The first round of the rescheduled presidential election yesterday (November 9) was peaceful, credible and “well-administered despite challenges,” NGO Transparency Maldives (TM) concluded following its observation of the polls.
“If you look at the statistics, the polling stations generally opened on time, closed on time, and the assisted voter turnout decreased from last time. So in general we found that this election has been very well-administered despite challenges,” TM’s Advocacy and Communications Manager Aiman Rasheed said at a press conference last night.
TM’s key findings showed that 96 percent of polling stations closed by 4:30pm, assisted voters accounted for 1.4 percent of the total turnout, and voting was temporarily halted in 3.2 percent of polling stations, of which 85 percent of the cases were interventions at the direction of the presiding officer.
“There were reports that people were not able to vote because their names were not on the voter registry, but this affected very few cases (less than 0.35% of all voters). Out of those affected 23.1% complained at the polling stations that they were unable to vote at their designated polling location,” TM noted in a press statement.
In the annulled election on September 7, TM had found that people unable to vote because their names were not on the register accounted for 0.2 percent of all voters.
Elections Commission (EC) member Ali Mohamed Manik had said at a press conference yesterday that the most common complaint during voting was from people who were unable to vote due to “minor differences” or mismatches between the information on their identity cards and the voter registry.
As most cases involved minor spelling differences in addresses, Manik said the EC issued a circular in the afternoon to allow voting in such instances.
Discrepancies in the addresses and names of 3,782 voters were cited by the Supreme Court as irregularities in its judgment annulling the September 7 election.
Although isolated cases of violence were reported at 1.8 percent of polling stations in yesterday’s election, “we are happy to report that this election has been peaceful,” TM stated.
“Where there were incidents of violence, they were reported to the relevant authorities, and we will be closely monitoring any further developments.”
While police had entered 14.5 percent of polling stations, in 84.4 percent of such cases, “interventions occurred at the invitation of the Presiding Officer as the rules allow.”
According to police media updates throughout the day, an individual who showed his ballot paper and another who photographed his were arrested in Male’, voting was temporarily halted for a ballot box in Majeedhiyya School after a person voted on behalf of an assisted voter, and people remaining at a polling station in the school after voting were removed upon request by EC officials.
Police were also informed of incidents where ballot papers were displayed or photographed in Haa Alif Baarah and Alif Alif Ukulhas.
In the final reported case, an individual was arrested near Thajudheen School in Male’ following a disturbance outside the polling stations in the school.
The TM statement meanwhile noted that “candidates were well-represented during the counting, making the process transparent and adding to its credibility.”
“Gasim Ibrahim was represented at 83.7% of polling stations during the vote count. Abdulla Yameen was represented at 85.1% of polling stations during the vote count. Mohamed Nasheed was represented at 91% of polling stations during the vote count,” the statement noted.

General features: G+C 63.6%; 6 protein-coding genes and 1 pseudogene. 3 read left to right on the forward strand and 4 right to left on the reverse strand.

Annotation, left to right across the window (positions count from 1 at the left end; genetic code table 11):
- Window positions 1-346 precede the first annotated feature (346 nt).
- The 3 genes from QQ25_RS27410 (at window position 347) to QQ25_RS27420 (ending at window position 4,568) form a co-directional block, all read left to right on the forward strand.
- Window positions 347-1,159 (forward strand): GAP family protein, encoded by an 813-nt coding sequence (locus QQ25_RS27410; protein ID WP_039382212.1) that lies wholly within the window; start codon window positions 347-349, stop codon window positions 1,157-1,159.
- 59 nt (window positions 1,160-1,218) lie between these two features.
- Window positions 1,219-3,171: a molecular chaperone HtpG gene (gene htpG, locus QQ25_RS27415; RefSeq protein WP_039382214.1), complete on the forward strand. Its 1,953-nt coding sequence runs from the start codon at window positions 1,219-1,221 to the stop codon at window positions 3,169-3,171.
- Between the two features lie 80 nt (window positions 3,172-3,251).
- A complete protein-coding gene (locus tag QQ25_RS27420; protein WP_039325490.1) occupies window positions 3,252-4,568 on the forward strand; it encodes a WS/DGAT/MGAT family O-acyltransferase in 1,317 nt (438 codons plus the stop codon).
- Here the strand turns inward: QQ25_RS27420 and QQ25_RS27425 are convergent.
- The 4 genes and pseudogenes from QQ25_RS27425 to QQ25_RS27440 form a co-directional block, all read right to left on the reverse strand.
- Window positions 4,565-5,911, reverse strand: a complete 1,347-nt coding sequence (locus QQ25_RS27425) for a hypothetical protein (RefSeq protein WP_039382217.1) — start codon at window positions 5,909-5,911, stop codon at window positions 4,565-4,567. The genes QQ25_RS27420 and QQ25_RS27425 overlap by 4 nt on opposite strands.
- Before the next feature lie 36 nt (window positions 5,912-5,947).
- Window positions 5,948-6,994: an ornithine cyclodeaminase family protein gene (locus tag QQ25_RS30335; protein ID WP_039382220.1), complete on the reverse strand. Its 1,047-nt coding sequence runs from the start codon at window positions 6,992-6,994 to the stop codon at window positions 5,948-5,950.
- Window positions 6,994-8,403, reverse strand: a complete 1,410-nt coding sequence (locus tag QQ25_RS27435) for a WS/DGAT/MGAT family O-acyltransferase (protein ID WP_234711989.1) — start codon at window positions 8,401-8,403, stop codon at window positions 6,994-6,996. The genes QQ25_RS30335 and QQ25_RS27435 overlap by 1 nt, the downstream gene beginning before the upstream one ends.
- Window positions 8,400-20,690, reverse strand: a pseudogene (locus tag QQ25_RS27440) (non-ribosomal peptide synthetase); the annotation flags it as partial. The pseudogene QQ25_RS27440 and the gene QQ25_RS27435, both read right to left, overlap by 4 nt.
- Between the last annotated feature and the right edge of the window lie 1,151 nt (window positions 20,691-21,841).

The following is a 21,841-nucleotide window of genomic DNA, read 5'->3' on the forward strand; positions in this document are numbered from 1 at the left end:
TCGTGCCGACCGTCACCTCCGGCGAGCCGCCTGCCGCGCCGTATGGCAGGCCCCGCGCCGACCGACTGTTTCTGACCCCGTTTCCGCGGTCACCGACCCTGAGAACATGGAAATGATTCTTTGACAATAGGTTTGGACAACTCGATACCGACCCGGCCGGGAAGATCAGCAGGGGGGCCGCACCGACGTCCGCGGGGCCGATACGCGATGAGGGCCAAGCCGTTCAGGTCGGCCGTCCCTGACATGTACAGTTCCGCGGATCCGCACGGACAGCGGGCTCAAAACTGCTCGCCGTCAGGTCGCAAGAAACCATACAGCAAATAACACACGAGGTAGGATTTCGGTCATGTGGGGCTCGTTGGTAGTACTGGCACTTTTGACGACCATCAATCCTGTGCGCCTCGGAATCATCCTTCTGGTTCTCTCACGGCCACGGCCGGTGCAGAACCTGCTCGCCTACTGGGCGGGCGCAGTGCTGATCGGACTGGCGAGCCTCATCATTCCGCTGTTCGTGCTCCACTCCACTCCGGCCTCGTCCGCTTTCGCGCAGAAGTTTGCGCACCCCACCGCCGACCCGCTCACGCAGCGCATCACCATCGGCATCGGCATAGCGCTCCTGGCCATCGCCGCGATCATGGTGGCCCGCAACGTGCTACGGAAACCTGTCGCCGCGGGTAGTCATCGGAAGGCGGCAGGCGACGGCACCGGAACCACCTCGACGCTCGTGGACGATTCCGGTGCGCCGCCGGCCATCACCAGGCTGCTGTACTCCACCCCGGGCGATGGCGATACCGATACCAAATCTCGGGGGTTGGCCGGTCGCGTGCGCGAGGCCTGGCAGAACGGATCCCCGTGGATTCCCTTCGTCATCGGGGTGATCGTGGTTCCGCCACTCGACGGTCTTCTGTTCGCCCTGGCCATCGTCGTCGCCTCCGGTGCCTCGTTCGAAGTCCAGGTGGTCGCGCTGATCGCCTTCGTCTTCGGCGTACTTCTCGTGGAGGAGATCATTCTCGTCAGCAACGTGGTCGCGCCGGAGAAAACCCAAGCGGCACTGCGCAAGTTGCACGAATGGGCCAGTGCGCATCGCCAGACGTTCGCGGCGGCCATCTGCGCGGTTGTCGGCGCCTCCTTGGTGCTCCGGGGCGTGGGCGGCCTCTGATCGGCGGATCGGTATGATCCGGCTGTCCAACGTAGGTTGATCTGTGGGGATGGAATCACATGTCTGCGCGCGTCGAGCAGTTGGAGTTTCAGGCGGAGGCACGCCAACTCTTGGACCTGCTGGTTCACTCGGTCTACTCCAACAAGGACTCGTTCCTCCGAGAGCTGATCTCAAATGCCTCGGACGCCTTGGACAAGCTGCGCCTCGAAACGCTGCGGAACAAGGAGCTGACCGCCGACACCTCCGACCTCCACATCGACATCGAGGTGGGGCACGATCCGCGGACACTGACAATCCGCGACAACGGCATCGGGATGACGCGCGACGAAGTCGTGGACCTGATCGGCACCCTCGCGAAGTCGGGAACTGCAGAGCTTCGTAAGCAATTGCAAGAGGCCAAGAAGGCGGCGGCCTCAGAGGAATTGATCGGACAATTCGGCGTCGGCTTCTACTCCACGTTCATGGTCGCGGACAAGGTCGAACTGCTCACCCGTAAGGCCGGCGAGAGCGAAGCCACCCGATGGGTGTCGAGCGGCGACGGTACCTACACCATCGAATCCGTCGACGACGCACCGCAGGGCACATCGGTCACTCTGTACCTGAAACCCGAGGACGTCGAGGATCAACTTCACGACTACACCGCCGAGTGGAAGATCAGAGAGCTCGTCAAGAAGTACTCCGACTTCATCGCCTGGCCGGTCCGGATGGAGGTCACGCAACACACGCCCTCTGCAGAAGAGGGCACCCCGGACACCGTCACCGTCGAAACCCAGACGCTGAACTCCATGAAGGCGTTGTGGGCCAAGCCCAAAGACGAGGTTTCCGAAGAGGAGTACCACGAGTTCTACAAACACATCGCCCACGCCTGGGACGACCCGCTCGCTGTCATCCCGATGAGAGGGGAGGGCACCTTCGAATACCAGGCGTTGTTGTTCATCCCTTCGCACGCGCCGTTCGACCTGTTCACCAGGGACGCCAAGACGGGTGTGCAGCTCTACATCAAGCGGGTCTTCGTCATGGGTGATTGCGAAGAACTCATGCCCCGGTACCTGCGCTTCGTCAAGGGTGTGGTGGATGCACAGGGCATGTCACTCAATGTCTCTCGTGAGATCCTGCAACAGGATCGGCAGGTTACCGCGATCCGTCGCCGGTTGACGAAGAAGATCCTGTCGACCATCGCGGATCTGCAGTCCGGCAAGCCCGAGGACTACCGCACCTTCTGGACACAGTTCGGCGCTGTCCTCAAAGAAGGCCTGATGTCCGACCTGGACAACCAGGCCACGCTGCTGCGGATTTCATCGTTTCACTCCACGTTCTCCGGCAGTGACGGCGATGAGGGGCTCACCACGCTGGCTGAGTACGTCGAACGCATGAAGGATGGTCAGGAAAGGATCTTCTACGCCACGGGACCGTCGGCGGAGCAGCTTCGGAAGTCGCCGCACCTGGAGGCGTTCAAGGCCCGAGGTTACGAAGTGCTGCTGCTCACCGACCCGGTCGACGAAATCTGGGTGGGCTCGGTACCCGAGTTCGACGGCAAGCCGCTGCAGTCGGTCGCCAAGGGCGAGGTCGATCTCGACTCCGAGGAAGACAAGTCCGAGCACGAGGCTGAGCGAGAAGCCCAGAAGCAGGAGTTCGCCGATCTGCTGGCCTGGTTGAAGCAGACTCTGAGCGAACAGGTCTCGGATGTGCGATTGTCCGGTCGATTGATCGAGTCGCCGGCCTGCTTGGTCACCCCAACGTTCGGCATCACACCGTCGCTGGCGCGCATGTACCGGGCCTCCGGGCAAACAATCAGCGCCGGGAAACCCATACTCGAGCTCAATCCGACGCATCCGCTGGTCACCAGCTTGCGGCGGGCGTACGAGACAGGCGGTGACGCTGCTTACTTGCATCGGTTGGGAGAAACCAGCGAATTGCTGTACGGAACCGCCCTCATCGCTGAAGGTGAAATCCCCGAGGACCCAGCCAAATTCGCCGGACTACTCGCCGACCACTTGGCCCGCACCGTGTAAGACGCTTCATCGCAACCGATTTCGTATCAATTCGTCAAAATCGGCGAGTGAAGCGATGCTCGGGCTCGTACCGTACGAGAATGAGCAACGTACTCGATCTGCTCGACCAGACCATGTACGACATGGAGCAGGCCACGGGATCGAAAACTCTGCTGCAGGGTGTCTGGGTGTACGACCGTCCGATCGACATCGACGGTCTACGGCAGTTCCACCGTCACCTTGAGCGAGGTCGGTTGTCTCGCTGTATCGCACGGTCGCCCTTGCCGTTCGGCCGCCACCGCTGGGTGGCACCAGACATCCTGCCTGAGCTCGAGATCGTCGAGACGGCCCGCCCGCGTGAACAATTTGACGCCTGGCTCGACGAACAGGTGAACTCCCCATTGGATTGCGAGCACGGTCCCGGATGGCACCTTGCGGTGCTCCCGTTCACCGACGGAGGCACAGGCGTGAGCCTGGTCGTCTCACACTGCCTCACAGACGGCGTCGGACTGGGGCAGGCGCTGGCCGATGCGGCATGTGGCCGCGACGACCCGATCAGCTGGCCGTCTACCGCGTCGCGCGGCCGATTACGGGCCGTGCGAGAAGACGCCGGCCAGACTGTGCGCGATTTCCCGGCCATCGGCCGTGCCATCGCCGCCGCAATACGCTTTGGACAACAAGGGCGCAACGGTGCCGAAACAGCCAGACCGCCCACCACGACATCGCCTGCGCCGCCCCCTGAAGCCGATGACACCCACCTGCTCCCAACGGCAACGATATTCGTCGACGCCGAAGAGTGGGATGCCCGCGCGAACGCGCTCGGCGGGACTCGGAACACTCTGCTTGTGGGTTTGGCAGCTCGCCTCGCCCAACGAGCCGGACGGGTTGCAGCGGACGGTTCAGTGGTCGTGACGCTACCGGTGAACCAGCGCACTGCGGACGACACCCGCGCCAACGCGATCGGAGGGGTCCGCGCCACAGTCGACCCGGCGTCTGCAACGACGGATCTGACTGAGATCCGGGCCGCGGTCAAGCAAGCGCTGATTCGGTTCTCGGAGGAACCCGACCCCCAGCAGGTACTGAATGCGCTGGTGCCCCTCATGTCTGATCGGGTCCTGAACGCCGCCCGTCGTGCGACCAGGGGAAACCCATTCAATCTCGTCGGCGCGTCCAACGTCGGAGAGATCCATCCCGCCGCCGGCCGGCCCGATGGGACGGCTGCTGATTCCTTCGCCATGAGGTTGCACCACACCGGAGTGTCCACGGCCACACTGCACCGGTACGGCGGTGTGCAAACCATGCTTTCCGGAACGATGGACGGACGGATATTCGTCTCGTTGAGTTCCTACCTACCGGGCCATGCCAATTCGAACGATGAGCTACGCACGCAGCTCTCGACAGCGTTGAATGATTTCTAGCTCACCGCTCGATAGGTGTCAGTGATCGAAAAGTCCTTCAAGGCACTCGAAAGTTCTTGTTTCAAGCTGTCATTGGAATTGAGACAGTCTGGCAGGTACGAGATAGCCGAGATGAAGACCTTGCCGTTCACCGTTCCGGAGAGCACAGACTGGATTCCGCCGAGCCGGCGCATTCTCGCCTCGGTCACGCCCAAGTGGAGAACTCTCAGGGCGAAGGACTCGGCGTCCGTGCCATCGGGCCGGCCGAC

“Only 0.15% of ballot papers were disputed by the candidate/party observers during the counting process.”
The TM statement also expressed appreciation and gratitude to “the 400+ observers and volunteers in our observer network, based in 20 atolls and a number of foreign countries.”
Asked about the annulment of the September 7 polls – the results of which largely mirrored yesterdays – despite positive assessments by domestic and international observers, Aiman Rasheed said that TM was “very confident in our methodology, we are very confident in the results of our observation.”
“We are confident in the results that we shared with the international community, with the media, and our findings indicate that there was no systematic fraud on election day on September 7,” he said.
Following allegations of vote rigging in the wake of the annulled polls, TM issued a statement urging “all actors and institutions to refrain from undermining the integrity of and confidence in the election day processes without credible evidence of fraud.”
The EC meanwhile noted at its press conference yesterday that complaints were submitted regarding campaigning after the 6:00pm cut-off point on Friday (November 8).
Mass text messages in the names of former President Maumoon Abdul Gayoom and Maldivian Democratic Party (MDP) candidate, former President Mohamed Nasheed, were reported in the morning on voting day.
The text messages originated from a number in India.
“To PPM’s [Progressive Party of Maldives] beloved members. Only Gasim [Ibrahim] can stop Islam being destroyed through Nasheed and the selling off of Maldivians’ freedom,” read a text message in the name of the PPM figurehead.
“I have not been able to do anything well apart from protesting on the street. Am I fit to be the ruler of the nation?” asked a text message in the name of the MDP candidate.
EC member Manik noted that complaints regarding the text messages as well as other campaign activities during voting were received by complaints bureaus, adding that the commission was unable to do much apart from requesting the communications authority to block the numbers.
PPM candidate Abdulla Yameen said at a press conference last night that he believed the fake messages in the name of Gayoom would have adversely affected the outcome.